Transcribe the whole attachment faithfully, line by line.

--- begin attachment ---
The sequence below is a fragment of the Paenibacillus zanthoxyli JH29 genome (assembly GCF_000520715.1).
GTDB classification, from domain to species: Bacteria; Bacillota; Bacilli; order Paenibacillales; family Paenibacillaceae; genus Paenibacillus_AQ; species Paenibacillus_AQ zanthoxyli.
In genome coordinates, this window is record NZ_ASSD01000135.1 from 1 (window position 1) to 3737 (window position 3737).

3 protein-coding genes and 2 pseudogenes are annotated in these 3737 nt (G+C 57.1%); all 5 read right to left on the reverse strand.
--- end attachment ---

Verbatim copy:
The sequence below is a fragment of the Paenibacillus zanthoxyli JH29 genome (assembly GCF_000520715.1).
GTDB classification, from domain to species: Bacteria; Bacillota; Bacilli; order Paenibacillales; family Paenibacillaceae; genus Paenibacillus_AQ; species Paenibacillus_AQ zanthoxyli.
In genome coordinates, this window is record NZ_ASSD01000135.1 from 1 (window position 1) to 3737 (window position 3737).

3 protein-coding genes and 2 pseudogenes are annotated in these 3737 nt (G+C 57.1%); all 5 read right to left on the reverse strand.